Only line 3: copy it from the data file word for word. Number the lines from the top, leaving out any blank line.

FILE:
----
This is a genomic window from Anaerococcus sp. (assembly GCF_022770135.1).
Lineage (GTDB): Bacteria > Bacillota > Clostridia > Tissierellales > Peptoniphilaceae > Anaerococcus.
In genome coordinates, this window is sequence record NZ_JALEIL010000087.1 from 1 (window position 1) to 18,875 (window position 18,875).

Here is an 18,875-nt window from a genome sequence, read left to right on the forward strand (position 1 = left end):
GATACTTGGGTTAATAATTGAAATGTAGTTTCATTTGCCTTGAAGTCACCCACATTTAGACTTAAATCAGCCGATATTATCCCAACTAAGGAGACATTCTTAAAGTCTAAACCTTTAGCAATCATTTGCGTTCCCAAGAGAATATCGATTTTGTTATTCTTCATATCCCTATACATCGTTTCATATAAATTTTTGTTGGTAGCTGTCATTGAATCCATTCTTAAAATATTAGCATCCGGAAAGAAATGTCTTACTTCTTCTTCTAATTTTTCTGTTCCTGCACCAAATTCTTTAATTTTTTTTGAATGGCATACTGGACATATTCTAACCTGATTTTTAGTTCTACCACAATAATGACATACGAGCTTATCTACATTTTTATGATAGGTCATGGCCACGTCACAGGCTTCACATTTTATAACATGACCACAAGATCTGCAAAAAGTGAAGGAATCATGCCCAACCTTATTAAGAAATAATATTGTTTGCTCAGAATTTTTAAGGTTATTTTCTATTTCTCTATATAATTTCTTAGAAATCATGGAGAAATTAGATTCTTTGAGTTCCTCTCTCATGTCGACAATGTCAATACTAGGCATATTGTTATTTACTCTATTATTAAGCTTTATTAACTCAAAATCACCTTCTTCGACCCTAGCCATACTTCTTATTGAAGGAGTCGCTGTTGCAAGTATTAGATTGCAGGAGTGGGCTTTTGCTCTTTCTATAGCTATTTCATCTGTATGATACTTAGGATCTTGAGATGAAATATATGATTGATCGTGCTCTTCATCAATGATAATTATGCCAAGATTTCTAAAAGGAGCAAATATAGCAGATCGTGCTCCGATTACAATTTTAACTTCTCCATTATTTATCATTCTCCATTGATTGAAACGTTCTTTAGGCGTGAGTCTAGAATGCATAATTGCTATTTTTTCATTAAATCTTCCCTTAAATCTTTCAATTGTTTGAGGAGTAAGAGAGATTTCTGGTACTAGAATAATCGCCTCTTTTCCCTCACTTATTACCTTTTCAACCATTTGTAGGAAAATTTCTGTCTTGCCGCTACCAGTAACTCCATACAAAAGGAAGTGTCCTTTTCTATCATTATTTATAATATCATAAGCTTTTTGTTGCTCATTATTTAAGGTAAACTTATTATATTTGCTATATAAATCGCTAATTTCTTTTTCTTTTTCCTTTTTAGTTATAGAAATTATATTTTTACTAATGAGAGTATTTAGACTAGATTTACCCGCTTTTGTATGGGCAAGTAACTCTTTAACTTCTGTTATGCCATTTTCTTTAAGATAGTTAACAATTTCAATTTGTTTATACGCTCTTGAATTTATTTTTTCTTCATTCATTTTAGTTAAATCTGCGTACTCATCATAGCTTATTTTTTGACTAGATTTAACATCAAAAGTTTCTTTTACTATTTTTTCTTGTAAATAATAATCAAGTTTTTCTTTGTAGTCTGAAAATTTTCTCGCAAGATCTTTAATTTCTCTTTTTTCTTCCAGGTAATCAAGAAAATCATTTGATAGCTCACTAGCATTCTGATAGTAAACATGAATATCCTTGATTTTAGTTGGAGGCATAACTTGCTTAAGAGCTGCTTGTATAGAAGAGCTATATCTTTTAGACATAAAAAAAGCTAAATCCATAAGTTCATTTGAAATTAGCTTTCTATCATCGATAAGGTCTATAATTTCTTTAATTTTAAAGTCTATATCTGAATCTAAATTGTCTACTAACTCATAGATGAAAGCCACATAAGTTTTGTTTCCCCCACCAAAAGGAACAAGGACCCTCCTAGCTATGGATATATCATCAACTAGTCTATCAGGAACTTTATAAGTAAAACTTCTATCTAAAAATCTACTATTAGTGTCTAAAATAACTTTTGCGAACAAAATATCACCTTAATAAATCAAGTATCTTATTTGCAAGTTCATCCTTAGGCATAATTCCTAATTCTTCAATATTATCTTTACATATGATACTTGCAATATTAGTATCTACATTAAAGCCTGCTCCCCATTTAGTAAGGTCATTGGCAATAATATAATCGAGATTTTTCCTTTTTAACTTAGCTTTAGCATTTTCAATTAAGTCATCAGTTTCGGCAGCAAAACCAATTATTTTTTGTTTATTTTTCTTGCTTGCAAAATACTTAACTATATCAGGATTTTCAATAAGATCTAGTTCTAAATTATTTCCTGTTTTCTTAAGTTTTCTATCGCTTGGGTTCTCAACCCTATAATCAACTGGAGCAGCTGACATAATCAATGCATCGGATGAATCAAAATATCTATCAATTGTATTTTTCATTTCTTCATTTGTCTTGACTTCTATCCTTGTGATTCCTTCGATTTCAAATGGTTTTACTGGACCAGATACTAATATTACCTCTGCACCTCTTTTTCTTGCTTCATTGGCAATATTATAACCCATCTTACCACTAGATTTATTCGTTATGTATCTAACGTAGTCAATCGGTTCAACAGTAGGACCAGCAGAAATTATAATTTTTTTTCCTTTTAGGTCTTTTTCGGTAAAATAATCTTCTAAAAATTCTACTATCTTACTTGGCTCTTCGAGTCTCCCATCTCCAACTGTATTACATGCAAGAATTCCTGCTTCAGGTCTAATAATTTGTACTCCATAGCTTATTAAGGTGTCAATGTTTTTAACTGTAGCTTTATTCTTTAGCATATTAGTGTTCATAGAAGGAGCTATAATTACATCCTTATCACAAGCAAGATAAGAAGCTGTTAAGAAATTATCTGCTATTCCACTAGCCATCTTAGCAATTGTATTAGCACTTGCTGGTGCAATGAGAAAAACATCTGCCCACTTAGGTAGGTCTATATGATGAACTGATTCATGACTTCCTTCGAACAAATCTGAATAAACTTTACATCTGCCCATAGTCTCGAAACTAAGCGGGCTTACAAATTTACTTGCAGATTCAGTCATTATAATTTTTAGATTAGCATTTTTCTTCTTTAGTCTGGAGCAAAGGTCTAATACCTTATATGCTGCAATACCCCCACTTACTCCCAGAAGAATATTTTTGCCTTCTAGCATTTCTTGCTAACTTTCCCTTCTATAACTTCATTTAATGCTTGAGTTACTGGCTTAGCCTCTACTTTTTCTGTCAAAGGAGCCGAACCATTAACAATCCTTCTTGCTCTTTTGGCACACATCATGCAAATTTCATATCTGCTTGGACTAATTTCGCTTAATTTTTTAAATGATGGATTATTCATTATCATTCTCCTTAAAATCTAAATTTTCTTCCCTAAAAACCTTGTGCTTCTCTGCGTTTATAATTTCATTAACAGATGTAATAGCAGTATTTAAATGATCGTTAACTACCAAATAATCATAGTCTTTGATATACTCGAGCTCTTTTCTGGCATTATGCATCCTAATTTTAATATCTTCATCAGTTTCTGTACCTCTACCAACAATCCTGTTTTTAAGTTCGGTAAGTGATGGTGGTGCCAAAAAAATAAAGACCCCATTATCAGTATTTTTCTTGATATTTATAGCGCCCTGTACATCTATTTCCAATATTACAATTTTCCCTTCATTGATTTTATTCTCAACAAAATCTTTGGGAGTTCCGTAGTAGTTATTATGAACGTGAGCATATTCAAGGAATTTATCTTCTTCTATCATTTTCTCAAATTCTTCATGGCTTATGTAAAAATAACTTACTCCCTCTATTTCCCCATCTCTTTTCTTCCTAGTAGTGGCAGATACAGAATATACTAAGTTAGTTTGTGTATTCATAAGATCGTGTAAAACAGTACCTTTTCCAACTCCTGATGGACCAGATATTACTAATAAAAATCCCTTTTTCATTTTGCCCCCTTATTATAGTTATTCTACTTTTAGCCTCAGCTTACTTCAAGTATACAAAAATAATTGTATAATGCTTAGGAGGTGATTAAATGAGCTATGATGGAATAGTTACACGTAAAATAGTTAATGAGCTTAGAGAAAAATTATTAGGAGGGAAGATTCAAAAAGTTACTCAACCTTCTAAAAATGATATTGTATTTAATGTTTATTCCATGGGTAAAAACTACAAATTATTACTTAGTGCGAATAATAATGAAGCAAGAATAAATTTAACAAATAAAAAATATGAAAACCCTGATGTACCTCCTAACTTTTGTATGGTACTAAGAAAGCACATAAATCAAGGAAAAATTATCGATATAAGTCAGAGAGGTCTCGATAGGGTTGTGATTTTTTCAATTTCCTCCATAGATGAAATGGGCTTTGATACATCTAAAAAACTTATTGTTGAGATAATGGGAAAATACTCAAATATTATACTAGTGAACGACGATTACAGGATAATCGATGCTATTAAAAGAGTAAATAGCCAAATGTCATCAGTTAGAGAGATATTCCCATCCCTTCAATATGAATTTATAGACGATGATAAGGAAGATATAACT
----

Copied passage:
In genome coordinates, this window is sequence record NZ_JALEIL010000087.1 from 1 (window position 1) to 18,875 (window position 18,875).